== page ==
Doug Coe’s ministry was simple: to help point people towards Jesus. His strategy was simple: to meet with people one-on-one and in small groups, to point people towards Jesus. What made Doug Coe unique was that he did this very quietly, with politicians and other leaders-and-shakers, for over 50 years, in the halls of Congress and the White House, in Washington, D.C. In 2005, TIME magazine labeled Doug Coe as one of the 25 most influential evangelical leaders in America, as the “Stealth Persuader.”

The TIME article needlessly overreaches in describing Doug Coe. But there have been a number of Christians who have had their suspicions, too. The cynicism is to be expected, but in the high-pressure, high-stakes, high-visibility political world of Washington, D.C., Doug Coe was a man that Congressmen and Presidents could simply trust, a man who gently pointed some of the most powerful people on the planet to take small, yet ultimately significant, steps towards Jesus.

No political boundary was too wide to prevent Doug Coe from sharing his message. Hilary Clinton often attended a weekly prayer meeting on Capital Hill, led by Doug Coe, when she was a Senator. Doug Coe brought together the warring leaders of Congo and Rwanda, after building years of friendships with other African leaders. Two years later, Congo and Rwanda, signed a peace treaty. To this day, the National Prayer Breakfast, that Coe helped to run through a movement called the “Fellowship Foundation,” brings together leaders from all over the world to consider the teachings and person of Jesus, connecting these leaders with the inner-city poor and disenfranchised, through service activities.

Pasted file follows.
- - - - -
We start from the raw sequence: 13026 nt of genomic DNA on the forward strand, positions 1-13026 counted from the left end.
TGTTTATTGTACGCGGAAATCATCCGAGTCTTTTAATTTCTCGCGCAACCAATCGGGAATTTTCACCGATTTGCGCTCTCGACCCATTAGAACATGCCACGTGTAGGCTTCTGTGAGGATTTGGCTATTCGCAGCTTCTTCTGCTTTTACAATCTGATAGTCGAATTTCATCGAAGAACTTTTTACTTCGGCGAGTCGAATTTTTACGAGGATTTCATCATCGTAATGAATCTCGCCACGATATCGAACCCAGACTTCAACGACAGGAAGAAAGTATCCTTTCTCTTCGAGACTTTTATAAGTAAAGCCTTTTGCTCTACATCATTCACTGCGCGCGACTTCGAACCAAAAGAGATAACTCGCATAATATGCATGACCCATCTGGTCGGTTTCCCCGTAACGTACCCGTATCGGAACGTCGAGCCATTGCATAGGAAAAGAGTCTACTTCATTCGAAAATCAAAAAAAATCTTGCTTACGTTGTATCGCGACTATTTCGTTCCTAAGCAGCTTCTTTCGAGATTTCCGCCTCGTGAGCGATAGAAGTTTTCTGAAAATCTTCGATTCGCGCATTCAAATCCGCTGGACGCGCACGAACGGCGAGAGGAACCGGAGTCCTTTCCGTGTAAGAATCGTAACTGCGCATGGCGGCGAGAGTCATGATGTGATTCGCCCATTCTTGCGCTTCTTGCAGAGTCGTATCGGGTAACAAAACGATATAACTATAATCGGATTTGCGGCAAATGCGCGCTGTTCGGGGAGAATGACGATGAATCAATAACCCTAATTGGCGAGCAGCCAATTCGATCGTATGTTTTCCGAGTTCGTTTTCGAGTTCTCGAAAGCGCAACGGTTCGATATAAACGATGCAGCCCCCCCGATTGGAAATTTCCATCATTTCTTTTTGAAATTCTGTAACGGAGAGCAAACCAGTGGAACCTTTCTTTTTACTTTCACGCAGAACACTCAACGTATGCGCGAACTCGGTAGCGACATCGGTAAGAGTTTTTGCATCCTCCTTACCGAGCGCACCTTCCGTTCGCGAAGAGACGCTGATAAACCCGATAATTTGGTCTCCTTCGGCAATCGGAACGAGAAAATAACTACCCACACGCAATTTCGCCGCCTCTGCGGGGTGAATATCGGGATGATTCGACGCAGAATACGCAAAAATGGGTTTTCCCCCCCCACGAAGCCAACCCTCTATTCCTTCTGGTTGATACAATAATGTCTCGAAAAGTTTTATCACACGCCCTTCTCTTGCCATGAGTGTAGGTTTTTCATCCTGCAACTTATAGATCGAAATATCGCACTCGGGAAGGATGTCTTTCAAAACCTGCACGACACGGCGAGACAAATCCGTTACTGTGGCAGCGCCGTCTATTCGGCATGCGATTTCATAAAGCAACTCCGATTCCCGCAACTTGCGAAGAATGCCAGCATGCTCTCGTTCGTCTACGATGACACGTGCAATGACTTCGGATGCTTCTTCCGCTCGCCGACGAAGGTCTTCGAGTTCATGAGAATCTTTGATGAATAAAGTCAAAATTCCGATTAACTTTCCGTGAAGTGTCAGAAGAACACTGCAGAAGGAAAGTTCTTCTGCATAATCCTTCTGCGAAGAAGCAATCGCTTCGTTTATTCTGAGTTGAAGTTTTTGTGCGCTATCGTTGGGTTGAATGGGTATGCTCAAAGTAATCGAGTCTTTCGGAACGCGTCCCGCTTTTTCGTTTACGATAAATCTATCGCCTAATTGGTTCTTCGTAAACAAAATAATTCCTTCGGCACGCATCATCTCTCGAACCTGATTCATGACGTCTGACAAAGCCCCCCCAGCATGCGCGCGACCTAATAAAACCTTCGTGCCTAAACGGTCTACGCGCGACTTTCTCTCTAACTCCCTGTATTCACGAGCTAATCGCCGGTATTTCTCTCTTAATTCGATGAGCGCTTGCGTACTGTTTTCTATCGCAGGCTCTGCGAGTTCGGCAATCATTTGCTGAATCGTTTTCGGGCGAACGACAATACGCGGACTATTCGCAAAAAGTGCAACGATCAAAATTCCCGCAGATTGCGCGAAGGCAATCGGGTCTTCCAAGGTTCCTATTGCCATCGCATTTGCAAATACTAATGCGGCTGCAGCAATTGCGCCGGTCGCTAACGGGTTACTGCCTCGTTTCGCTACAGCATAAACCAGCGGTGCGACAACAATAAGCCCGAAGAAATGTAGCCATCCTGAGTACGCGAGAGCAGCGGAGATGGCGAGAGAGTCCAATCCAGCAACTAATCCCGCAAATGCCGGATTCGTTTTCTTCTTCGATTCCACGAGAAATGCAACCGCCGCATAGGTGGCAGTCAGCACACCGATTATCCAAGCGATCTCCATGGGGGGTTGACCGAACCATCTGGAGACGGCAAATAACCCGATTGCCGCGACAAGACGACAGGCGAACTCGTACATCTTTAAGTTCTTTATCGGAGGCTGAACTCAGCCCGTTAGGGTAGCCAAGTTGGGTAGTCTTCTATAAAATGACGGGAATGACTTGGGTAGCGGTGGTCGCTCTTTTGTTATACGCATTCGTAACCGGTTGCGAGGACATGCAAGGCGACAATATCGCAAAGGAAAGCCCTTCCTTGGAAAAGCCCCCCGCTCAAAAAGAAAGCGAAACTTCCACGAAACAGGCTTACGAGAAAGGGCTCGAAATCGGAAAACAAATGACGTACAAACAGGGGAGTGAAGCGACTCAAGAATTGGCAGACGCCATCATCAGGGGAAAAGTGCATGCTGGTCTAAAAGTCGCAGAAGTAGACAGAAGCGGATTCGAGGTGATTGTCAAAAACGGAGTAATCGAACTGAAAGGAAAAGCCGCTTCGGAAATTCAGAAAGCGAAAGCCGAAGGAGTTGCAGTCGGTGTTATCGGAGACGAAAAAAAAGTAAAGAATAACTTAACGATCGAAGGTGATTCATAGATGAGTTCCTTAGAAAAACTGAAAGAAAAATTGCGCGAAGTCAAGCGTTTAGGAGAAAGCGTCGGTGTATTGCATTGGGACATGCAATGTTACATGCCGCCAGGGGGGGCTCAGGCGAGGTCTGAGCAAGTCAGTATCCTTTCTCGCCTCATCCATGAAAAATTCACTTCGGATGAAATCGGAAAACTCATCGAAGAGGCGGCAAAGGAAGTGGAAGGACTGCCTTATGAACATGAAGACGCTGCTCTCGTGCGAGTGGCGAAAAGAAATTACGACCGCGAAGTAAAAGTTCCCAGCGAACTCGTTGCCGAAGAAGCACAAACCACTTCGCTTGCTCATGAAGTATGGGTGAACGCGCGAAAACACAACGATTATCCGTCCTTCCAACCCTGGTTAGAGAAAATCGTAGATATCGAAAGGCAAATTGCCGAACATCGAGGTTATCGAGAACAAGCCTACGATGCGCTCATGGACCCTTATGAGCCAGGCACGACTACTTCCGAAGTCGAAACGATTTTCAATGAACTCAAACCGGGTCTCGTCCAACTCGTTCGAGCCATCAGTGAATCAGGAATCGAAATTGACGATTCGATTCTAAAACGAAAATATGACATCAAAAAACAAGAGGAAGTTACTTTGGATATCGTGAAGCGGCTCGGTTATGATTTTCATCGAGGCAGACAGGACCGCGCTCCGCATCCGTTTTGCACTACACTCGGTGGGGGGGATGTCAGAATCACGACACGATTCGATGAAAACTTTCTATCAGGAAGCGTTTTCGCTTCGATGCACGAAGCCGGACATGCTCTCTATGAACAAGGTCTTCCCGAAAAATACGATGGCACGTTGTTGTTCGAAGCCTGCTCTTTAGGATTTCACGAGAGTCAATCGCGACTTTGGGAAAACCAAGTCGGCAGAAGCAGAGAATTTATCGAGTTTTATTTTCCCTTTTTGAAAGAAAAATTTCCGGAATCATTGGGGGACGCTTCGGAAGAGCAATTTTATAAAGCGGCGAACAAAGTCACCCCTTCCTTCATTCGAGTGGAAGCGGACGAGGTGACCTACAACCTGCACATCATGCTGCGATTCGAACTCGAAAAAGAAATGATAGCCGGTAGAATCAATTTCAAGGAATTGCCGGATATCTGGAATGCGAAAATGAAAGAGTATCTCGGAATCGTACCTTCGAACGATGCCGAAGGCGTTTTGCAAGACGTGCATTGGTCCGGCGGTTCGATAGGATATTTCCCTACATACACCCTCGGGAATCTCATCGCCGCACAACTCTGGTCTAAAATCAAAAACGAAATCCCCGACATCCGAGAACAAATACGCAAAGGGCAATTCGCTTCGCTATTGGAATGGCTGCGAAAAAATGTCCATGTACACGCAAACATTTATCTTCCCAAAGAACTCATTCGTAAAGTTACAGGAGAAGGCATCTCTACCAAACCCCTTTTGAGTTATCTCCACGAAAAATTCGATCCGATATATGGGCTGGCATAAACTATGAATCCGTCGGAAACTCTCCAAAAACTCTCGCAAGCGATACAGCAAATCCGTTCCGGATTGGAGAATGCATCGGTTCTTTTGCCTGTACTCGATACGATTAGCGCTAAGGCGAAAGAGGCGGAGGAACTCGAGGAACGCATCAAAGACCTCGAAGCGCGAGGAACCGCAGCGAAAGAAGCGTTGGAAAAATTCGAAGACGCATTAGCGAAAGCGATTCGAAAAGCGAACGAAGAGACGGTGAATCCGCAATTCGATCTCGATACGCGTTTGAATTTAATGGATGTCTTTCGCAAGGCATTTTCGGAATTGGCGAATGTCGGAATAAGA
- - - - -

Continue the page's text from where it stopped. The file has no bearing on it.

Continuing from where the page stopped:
I had the privilege of meeting Doug Coe in the late 1980s, not too long after I became friends with one of his sons, Jonathan, who helped some of my friends at my college build an off-campus Christian community. Doug Coe avoided public attention, keeping a very low profile, with the Fellowship Foundation, networking people together in quiet ways.

Running a ministry like this, beneath the radar, creates a safe environment for leaders under the scrutiny of the press, and it has led to extraordinary, wonderful spiritual transformations, for which the public is mostly unaware.

However, on a few isolated occasions, the low profile of the ministry that Doug Coe gently facilitated, has had its disadvantages, too. Sadly, when a relative handful of participants  in these small, quiet networks have veered off the “straight and and narrow,” either morally or doctrinally, the Fellowship Foundation really has had no effective means to discipline their “black sheep,”to get them back on the right path. But that probably is the price you pay when working with people with names like Eisenhower, Kennedy, Johnson, Nixon, Ford, Carter, Reagan, Bush, Clinton and Obama. While I am confident that Doug Coe stayed above the fray, the lure of corruption and hubris for those who intermingle with the rich and powerful is a difficult drug to lay aside.